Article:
NEW YORK – The South Asian Modern & Contemporary Art sale at Christie’s this week achieved a total of $7,505,250, selling 86 per cent by value, with a painting by Indian Modernist Sayed Haider Raza the top seller, achieving over $3 million. It was a different story, however, at an online auction at Sotheby’s this week, where the only two Raza paintings up for grabs, went unsold.
‘This year marked an important milestone for Christie’s as we celebrated 25 years in India,’ said Nishad Avari, Christie’s Head of South Asian Modern and Contemporary Art. ‘We were delighted with the strong results of this season’s sale.’
The top lot of the sale at Christie’s was La Terre, 1977, by Raza, which sold for $3,015,000 after 11 minutes of competitive bidding.
Shortly afterwards, a world auction record was set for Pakistani abstract artist Shakir Ali when Leaves (1960) achieved $87,500. Strong results were also achieved by fellow Indian Modernist Francis Newton Souza whose Head in a Landscape, a portrait from 1958, realized $471,000.
The auction showcased a group of important early paintings by members of the seminal Progressive Artists’ Group including Raza, Francis Newton Souza, Maqbool Fida Husain and Hari Ambadas Gade, as well as important works by other pioneers of modern South Asian art such as George Keyt, Abdur Rahman Chughtai, Zainul Abedin, Shakir Ali and Mohammad Kibria.
Alongside significant paintings by Arpita Singh, Jehangir Sabavala, Akbar Padamsee and Bikash Bhattacharjee, the sale also included a strong selection of works by the most sought-after contemporary artists from the region like Zarina, Mrinalini Mukherjee, Jitish Kallat, Muhammad Imran Qureshi and Subodh Gupta, among others.
A special section of the auction featured works donated to Columbia University Press by artists, galleries and collectors to raise funds for their project, the Library of Bengali Literature. These included paintings, sculptures and prints by Jamini Roy, Gopal Ghose, Jogen Chowdhury, Rina Banerjee, Raqs Media Collective, Rana Begum, Naeem Mohaiemen, Tayeba Begum Lipi and Ayesha Sultana, among others.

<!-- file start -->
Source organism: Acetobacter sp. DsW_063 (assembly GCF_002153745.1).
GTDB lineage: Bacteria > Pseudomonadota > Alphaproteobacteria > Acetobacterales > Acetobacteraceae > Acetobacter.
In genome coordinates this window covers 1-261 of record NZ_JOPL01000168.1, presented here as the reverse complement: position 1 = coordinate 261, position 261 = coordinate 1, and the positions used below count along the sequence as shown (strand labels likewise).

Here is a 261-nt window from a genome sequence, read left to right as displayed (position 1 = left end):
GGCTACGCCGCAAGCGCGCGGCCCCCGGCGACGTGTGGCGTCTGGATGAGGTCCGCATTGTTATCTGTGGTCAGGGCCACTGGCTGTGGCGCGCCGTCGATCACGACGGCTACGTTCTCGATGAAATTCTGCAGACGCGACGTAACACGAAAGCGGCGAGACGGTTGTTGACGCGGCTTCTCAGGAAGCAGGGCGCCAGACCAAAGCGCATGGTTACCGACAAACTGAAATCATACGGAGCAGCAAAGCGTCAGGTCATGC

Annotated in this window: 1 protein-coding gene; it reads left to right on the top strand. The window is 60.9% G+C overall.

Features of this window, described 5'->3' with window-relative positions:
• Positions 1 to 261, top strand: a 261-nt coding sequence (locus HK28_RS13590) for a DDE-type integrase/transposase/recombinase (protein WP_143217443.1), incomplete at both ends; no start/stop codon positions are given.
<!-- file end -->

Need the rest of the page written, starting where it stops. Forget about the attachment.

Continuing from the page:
The Indian, Himalayan & Southeast Asian Works of Art sale at Christie’s totaled $3,003,750, led by a magnificent Tibetan gilt-bronze figure of Vajrasattva, which fetched $615,000.
The Dorothy and Richard Sherwood Collection achieved exceptional results, with a large and important buff sandstone relief depicting the seven divine mothers from Central India selling for $275,000.
The Asian Art Week in New York was a success, with a total of $41,641,250, at Christie’s. The series drew bidders from 36 countries across five continents, and saw 11 new world auction records set across the different categories. The complementary online sales run until September 25.
The top lot of the week was a rare and important large parcel-gilt silver bowl in the form of an open lotus blossom. Dated to the Tang dynasty and formerly in the collection of Swedish connoisseur Dr. Johan Carl Kempe (1884-1967), the vessel achieved $3,495,000 — a world auction record for a Chinese silver work of art.
The season opened with the Fine Chinese Paintings sale, which realized $2,341,750. Hibiscus by Zhang Daqian, a hanging scroll in ink and color on paper from 1948, produced the highest price at $591,000, while the Portrait of Cao Xueqin by contemporary Chinese artist Wang Ziwu sold for $231,250, more than 20 times its low estimate.
The standout at the Sotheby’s Modern and Contemporary South Asian Art Online auction were two paintings by B. Prabha, which saw plenty of competitive bidding.
An ‘Untitled’ work of Prabha, featuring a rural woman with a pensive stare – a signature style of hers – which had an estimate of $8,000-10,000, was sold for $32,500. Another painting ‘Untitled | (Trees), which had an estimate of $5,000 – 7,000, sold for $11,250.
According to Wikipedia, when Prabha (1933–2001) was still an upcoming artist, her work was acquired by Air India. Her paintings were used on menu cards and was displayed at the Air India Booking office in London. Her work was the basis of Air India’s large collection of some of India’s most illustrious artists, which includes Husain and Gaitonde.
In her formative years, Prabha was interested in both music and art. On her brother’s advice, she decided to choose art as her choice of vocation while finishing her matriculation. Her early work was modern freestyle painting. Over time she found her own signature style.
She held her first exhibition along with her husband B. Vithal in the year 1956. Over the years she held more than 50 exhibitions in India and abroad.
The Sotheby’s auction showcased some of the most important artists from the Indian subcontinent, from the early 20th century to present times. Among the diverse array of works on offer were a rare chromolithograph by Nandalal Bose, oil paintings by Francis Newton Souza from the 1960s and works by Raza, including an early, 1940s watercolor and a 1980s acrylic.
Other offerings included property with the fabled Chester and Davida Herwitz provenance, and paintings by artists from Bengal, ranging from masters such as Zainul Abedin – the father of Modern art from Bangladesh – and Manishi Dey, to popular artists from our own times – Paresh Maity and Rabin Mondal. However, works of both Maity and Mondal went unsold at the auction.
Also in the sale at Sotheby’s were works by GR Santosh and Krishna Reddy, as well as contemporary works by Seher Shah and Thukral & Tagra.
Thukral & Tagra’s work, ‘Metropolis -1’, which had an estimate of $15,000-$20,000, was sold for $22,500.
(Sujeet Rajan is Executive Editor at Parikh Worldwide Media. Email him: firstname.lastname@example.org Follow him on Twitter @SujeetRajan1)